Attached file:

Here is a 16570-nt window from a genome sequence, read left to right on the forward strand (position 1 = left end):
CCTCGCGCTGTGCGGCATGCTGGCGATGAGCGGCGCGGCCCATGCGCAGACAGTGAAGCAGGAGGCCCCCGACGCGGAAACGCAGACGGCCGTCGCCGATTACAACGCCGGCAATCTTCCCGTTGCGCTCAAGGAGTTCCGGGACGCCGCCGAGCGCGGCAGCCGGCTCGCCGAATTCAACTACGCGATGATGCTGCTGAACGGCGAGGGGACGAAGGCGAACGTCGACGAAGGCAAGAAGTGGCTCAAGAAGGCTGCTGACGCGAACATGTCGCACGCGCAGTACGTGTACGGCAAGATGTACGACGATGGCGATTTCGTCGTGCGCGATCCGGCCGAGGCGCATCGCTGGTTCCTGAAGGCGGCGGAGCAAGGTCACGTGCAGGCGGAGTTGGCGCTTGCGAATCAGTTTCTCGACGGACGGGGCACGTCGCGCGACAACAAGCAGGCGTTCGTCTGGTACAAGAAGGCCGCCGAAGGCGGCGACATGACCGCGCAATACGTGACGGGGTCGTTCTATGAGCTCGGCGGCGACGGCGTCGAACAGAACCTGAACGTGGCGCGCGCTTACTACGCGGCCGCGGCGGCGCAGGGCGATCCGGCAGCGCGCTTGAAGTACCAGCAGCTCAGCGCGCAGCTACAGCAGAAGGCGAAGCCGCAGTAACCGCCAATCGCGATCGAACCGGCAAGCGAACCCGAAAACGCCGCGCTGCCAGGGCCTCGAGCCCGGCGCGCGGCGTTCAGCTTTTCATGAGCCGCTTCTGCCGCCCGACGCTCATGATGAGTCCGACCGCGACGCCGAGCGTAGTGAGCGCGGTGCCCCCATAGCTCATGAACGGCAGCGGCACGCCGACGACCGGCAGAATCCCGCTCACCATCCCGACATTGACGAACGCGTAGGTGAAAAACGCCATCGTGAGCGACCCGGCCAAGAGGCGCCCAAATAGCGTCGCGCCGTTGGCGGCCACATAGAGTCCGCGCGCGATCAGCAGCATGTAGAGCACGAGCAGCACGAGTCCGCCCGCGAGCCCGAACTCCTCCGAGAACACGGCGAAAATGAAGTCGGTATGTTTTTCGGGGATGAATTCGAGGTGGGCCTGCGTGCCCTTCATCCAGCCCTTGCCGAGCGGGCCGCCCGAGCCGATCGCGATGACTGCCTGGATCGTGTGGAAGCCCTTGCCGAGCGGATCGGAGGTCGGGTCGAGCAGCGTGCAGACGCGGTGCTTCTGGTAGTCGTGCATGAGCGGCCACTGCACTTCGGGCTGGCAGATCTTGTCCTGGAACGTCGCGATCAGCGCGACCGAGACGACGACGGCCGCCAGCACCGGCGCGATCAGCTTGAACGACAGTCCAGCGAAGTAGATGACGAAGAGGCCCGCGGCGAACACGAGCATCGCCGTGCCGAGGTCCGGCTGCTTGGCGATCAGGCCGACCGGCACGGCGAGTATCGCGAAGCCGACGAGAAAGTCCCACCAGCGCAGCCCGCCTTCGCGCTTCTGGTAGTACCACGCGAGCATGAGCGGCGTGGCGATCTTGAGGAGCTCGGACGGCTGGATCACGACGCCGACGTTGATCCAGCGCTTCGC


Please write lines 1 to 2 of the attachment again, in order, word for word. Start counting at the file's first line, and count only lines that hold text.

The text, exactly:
Here is a 16570-nt window from a genome sequence, read left to right on the forward strand (position 1 = left end):
CCTCGCGCTGTGCGGCATGCTGGCGATGAGCGGCGCGGCCCATGCGCAGACAGTGAAGCAGGAGGCCCCCGACGCGGAAACGCAGACGGCCGTCGCCGATTACAACGCCGGCAATCTTCCCGTTGCGCTCAAGGAGTTCCGGGACGCCGCCGAGCGCGGCAGCCGGCTCGCCGAATTCAACTACGCGATGATGCTGCTGAACGGCGAGGGGACGAAGGCGAACGTCGACGAAGGCAAGAAGTGGCTCAAGAAGGCTGCTGACGCGAACATGTCGCACGCGCAGTACGTGTACGGCAAGATGTACGACGATGGCGATTTCGTCGTGCGCGATCCGGCCGAGGCGCATCGCTGGTTCCTGAAGGCGGCGGAGCAAGGTCACGTGCAGGCGGAGTTGGCGCTTGCGAATCAGTTTCTCGACGGACGGGGCACGTCGCGCGACAACAAGCAGGCGTTCGTCTGGTACAAGAAGGCCGCCGAAGGCGGCGACATGACCGCGCAATACGTGACGGGGTCGTTCTATGAGCTCGGCGGCGACGGCGTCGAACAGAACCTGAACGTGGCGCGCGCTTACTACGCGGCCGCGGCGGCGCAGGGCGATCCGGCAGCGCGCTTGAAGTACCAGCAGCTCAGCGCGCAGCTACAGCAGAAGGCGAAGCCGCAGTAACCGCCAATCGCGATCGAACCGGCAAGCGAACCCGAAAACGCCGCGCTGCCAGGGCCTCGAGCCCGGCGCGCGGCGTTCAGCTTTTCATGAGCCGCTTCTGCCGCCCGACGCTCATGATGAGTCCGACCGCGACGCCGAGCGTAGTGAGCGCGGTGCCCCCATAGCTCATGAACGGCAGCGGCACGCCGACGACCGGCAGAATCCCGCTCACCATCCCGACATTGACGAACGCGTAGGTGAAAAACGCCATCGTGAGCGACCCGGCCAAGAGGCGCCCAAATAGCGTCGCGCCGTTGGCGGCCACATAGAGTCCGCGCGCGATCAGCAGCATGTAGAGCACGAGCAGCACGAGTCCGCCCGCGAGCCCGAACTCCTCCGAGAACACGGCGAAAATGAAGTCGGTATGTTTTTCGGGGATGAATTCGAGGTGGGCCTGCGTGCCCTTCATCCAGCCCTTGCCGAGCGGGCCGCCCGAGCCGATCGCGATGACTGCCTGGATCGTGTGGAAGCCCTTGCCGAGCGGATCGGAGGTCGGGTCGAGCAGCGTGCAGACGCGGTGCTTCTGGTAGTCGTGCATGAGCGGCCACTGCACTTCGGGCTGGCAGATCTTGTCCTGGAACGTCGCGATCAGCGCGACCGAGACGACGACGGCCGCCAGCACCGGCGCGATCAGCTTGAACGACAGTCCAGCGAAGTAGATGACGAAGAGGCCCGCGGCGAACACGAGCATCGCCGTGCCGAGGTCCGGCTGCTTGGCGATCAGGCCGACCGGCACGGCGAGTATCGCGAAGCCGACGAGAAAGTCCCACCAGCGCAGCCCGCCTTCGCGCTTCTGGTAGTACCACGCGAGCATGAGCGGCGTGGCGATCTTGAGGAGCTCGGACGGCTGGATCACGACGCCGACGTTGATCCAGCGCTTCGC